How to prevent arthritis

Arthritis literally means joint inflammation. Although joint inflammation is a symptom or sign rather than a specific diagnosis, the term arthritis is often used to refer to any disorder that affects the joints. According to the CDC, from 2013–2015, an estimated 58.5 million US adults (22.7%) annually had ever been told by a doctor that they had some form of arthritis, and this is estimated to increase to 78 million (26%) by 2040. The risk of arthritis increases with age and arthritis is more common among women than men. There are several types, forms and causes of arthritis. However, osteoarthritis is the most common form of arthritis. Gout, fibromyalgia, and rheumatoid arthritis are other common joint conditions. The WHO reports that Osteoarthritis is the single most common cause of disability in older adults worldwide. An estimated 10% to 15% of all adults aged over 60 have some degree of OA, with prevalence higher among women than men. It is also projected that by 2050, 130 million people will suffer from OA worldwide, of whom 40 million will be severely disabled by the disease.

What are the Types of Arthritis?

As has been mentioned, there are several types of arthritis. These are:

Osteoarthritis. This is by far the commonest form of arthritis. It is a long-term chronic disease characterized by the deterioration of cartilage (the hard, slippery tissue that covers the ends of bones where they form a joint) in joints which results in bones rubbing together and creating stiffness, pain, and impaired movement. The disease most commonly affects the joints in the knees, hands, feet, and spine and is relatively common in shoulder and hip joints. This usually comes with age and can sometimes follow a joint injury.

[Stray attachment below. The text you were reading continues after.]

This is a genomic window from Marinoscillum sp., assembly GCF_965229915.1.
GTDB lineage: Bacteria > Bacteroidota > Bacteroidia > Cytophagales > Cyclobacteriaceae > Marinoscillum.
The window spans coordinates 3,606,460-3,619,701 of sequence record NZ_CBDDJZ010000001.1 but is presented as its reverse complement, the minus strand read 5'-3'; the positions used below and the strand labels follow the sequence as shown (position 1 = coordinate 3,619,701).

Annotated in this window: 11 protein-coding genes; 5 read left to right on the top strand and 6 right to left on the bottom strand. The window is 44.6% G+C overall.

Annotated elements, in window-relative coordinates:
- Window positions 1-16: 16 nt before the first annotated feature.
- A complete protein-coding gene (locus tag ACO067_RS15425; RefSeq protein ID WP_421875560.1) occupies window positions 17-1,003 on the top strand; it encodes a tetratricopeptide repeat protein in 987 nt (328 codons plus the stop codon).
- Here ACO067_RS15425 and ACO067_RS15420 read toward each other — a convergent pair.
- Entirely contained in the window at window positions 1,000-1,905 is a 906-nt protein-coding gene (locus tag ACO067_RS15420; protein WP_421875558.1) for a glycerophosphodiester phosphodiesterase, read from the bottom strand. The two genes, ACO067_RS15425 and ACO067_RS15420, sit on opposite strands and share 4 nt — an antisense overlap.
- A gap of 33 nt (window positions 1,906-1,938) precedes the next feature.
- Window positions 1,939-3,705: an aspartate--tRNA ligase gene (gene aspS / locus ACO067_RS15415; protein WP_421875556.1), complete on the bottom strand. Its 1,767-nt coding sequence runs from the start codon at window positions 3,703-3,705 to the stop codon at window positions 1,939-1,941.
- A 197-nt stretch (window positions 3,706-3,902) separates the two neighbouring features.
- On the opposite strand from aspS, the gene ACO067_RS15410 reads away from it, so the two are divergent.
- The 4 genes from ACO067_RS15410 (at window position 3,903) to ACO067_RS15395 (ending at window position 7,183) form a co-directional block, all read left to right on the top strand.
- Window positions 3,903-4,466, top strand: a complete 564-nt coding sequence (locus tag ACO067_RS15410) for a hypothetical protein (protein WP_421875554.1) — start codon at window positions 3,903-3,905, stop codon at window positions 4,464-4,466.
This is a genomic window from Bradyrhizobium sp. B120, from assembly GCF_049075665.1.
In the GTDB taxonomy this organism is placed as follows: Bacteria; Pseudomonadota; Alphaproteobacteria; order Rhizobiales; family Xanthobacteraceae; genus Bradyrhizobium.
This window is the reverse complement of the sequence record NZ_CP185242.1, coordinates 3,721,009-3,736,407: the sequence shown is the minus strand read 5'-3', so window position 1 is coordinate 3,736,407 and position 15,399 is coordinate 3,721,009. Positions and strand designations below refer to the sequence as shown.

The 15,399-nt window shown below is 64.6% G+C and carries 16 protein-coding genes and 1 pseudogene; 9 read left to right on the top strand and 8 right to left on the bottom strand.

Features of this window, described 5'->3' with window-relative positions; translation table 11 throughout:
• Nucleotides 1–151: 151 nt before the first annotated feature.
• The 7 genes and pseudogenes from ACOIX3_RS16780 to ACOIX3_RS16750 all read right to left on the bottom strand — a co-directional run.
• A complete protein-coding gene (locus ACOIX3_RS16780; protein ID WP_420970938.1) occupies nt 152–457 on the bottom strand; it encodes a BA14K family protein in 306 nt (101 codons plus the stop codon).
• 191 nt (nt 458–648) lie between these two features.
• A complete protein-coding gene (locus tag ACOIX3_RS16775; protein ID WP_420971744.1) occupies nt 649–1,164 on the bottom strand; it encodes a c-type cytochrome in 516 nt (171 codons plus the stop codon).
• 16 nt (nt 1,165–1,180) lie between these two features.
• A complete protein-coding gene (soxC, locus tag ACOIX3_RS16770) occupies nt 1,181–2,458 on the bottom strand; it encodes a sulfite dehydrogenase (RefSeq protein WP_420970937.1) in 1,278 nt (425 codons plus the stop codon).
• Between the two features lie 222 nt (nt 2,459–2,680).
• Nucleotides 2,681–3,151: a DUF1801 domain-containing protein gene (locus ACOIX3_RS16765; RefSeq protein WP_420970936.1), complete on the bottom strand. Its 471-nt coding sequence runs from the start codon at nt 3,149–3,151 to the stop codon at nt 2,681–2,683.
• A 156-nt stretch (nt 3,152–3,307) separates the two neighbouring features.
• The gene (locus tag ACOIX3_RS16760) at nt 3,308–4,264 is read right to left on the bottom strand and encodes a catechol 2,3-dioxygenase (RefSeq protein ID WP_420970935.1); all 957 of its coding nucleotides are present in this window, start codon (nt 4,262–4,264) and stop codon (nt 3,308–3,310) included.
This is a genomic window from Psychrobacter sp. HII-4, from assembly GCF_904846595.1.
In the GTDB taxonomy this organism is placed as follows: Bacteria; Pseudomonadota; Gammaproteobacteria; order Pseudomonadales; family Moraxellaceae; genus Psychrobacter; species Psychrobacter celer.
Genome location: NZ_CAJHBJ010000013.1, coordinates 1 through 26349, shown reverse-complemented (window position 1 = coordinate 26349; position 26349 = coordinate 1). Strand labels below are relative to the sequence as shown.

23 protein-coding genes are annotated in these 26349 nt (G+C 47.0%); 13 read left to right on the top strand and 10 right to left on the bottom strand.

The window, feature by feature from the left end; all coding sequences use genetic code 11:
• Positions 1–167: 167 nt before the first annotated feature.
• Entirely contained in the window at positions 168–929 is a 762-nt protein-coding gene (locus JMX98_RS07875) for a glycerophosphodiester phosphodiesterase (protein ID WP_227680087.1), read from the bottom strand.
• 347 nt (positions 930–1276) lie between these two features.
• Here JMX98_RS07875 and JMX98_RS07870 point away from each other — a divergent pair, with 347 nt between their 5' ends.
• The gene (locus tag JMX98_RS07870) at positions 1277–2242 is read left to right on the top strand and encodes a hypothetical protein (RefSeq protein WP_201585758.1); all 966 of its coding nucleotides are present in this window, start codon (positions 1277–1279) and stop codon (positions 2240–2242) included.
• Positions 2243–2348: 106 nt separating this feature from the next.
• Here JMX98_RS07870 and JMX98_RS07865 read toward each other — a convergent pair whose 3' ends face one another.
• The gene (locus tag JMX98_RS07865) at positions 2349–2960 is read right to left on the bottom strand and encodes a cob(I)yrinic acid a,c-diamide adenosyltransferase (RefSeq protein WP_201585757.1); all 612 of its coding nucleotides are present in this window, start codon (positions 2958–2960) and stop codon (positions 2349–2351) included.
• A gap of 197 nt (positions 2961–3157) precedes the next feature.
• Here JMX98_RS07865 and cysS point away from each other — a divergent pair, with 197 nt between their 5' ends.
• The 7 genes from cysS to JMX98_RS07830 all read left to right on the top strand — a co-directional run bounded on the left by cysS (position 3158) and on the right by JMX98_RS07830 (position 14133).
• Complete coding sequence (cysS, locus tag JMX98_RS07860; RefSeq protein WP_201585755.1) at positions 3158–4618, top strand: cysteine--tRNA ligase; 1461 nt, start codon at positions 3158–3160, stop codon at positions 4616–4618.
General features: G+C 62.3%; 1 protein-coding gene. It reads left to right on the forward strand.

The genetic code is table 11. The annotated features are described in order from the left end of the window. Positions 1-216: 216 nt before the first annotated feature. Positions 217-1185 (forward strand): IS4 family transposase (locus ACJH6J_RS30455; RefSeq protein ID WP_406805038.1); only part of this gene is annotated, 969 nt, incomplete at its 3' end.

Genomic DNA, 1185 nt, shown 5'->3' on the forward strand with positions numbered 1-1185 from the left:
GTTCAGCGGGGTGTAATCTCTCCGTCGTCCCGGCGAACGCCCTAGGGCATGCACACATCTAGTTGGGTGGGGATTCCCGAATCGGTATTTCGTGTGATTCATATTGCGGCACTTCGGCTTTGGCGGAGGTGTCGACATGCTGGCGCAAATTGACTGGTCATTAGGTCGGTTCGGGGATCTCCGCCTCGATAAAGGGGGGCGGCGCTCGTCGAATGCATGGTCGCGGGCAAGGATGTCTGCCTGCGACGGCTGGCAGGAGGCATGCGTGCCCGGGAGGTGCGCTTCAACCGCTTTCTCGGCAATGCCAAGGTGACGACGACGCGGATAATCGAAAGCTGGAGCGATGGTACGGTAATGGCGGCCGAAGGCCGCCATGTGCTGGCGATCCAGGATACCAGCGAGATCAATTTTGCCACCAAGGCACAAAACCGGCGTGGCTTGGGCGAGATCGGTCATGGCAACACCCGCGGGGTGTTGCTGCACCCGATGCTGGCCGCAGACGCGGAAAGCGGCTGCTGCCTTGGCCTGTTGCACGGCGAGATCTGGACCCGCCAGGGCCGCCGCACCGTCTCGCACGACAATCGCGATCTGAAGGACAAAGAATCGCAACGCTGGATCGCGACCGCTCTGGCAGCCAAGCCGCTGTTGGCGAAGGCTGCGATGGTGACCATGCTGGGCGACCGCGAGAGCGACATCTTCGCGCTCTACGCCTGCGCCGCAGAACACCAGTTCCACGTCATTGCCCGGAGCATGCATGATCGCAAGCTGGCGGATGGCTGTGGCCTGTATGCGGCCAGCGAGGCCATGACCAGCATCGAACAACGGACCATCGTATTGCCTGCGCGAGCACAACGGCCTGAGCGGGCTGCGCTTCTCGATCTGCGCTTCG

Rheumatoid arthritis. This is the second commonest form of arthritis and happens when the body’s own defense system does not work properly. The immune system attacks the joints, beginning with the lining of joints. It affects joints and bones (often of the hands and feet), and may also affect internal organs and systems

Ankylosing Spondylitis. This type of arthritis affects the joints in the spine.

Gout. This is caused by crystals that build up in the joints. It usually affects the big toe, but many other joints may be affected.

Juvenile Arthritis. Is used to describe arthritis in children. Arthritis is caused by inflammation of the joints.

Psoriatic Arthritis can occur in people who have psoriasis (scaly red and white skin patches). It affects the skin, joints, and areas where tissues attach to bone.

Some disease conditions like Fibromyalgia and Lupus can cause arthritis.

What are the risk factors for arthritis?

The risk factors for arthritis mostly depend on the type of arthritis. There are however, some common risk factors which are noticed in arthritis.

  • Genetic predisposition. Some types of arthritis run in families, and an individual may be more likely to develop arthritis if the parents or siblings have the disorder.
  • Age. The risk of many types of arthritis — including osteoarthritis, rheumatoid arthritis and gout — increases with age.
  • Gender. Women are more likely than men to develop osteoarthritis and rheumatoid arthritis, while most of the people who have gouty arthritis, are men.
  • Previous joint injury. People who have injured a joint, perhaps while playing a sport, are more likely to eventually develop arthritis in that joint.
  • Obesity. Carrying excess weight puts stress on joints, particularly the knees, hips and spine
  • Lack of exercise. Lack of exercise or physical activity has been identified as a risk factor for arthritis, especially osteoarthritis.
  • Smoking. This also increases the risk for arthritis.
  • Bone density. People with higher bone density are at risk for osteoarthritis, while reduced bone density is often associated with rheumatoid arthritis.

What are the symptoms of Arthritis?

The most common signs and symptoms of arthritis involve the joints. Depending on the type of arthritis, signs and symptoms may include: